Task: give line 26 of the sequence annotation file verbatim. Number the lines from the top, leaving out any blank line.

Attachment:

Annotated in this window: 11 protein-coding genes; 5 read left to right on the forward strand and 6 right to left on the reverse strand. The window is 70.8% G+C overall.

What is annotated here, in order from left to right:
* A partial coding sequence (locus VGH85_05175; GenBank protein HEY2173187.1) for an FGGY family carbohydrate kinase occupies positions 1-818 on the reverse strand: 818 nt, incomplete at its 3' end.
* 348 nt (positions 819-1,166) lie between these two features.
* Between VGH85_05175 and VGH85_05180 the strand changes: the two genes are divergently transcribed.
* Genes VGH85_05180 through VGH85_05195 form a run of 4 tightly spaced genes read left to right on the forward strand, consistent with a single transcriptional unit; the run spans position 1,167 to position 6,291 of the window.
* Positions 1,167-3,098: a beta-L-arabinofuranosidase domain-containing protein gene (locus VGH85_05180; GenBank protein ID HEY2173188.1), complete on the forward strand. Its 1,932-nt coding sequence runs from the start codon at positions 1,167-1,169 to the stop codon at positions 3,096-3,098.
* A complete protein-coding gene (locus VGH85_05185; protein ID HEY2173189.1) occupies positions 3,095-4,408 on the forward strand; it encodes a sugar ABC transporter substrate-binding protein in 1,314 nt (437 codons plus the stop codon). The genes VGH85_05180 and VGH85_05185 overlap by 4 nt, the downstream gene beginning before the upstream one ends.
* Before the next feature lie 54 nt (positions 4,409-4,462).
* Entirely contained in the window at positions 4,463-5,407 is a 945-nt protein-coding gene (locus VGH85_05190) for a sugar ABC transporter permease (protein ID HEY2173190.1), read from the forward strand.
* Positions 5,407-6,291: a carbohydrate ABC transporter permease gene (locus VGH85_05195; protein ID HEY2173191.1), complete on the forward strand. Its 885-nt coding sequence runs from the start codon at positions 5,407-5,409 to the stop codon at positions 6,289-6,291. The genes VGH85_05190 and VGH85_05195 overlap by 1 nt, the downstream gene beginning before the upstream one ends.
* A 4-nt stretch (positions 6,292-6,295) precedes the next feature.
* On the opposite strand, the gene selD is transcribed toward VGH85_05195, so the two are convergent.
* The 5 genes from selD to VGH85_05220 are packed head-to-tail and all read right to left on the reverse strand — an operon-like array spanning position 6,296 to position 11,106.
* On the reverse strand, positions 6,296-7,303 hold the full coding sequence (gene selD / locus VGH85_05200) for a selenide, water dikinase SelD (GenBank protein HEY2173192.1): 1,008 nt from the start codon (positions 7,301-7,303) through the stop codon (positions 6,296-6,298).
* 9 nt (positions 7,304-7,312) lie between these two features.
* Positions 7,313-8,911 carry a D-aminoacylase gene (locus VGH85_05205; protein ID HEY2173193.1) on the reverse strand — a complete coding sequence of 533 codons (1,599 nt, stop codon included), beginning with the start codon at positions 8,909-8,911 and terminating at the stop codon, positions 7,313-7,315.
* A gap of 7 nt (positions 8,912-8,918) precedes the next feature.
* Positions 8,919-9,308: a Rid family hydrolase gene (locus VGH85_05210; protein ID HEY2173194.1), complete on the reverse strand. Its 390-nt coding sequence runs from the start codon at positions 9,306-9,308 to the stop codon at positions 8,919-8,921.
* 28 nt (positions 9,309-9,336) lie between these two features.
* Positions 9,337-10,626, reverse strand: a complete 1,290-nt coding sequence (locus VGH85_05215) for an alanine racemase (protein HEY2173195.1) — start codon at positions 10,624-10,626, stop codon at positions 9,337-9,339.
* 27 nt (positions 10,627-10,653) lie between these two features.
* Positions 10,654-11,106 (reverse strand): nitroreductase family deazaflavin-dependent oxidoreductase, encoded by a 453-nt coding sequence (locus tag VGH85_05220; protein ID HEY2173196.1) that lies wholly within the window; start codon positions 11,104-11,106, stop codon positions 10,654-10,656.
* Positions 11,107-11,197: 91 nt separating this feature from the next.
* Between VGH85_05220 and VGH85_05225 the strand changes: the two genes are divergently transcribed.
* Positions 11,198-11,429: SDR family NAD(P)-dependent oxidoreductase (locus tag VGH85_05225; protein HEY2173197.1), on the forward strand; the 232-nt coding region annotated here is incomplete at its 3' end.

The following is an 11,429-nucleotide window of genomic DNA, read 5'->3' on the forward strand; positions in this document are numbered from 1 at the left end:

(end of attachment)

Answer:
* Positions 11,198-11,429: SDR family NAD(P)-dependent oxidoreductase (locus tag VGH85_05225; protein HEY2173197.1), on the forward strand; the 232-nt coding region annotated here is incomplete at its 3' end.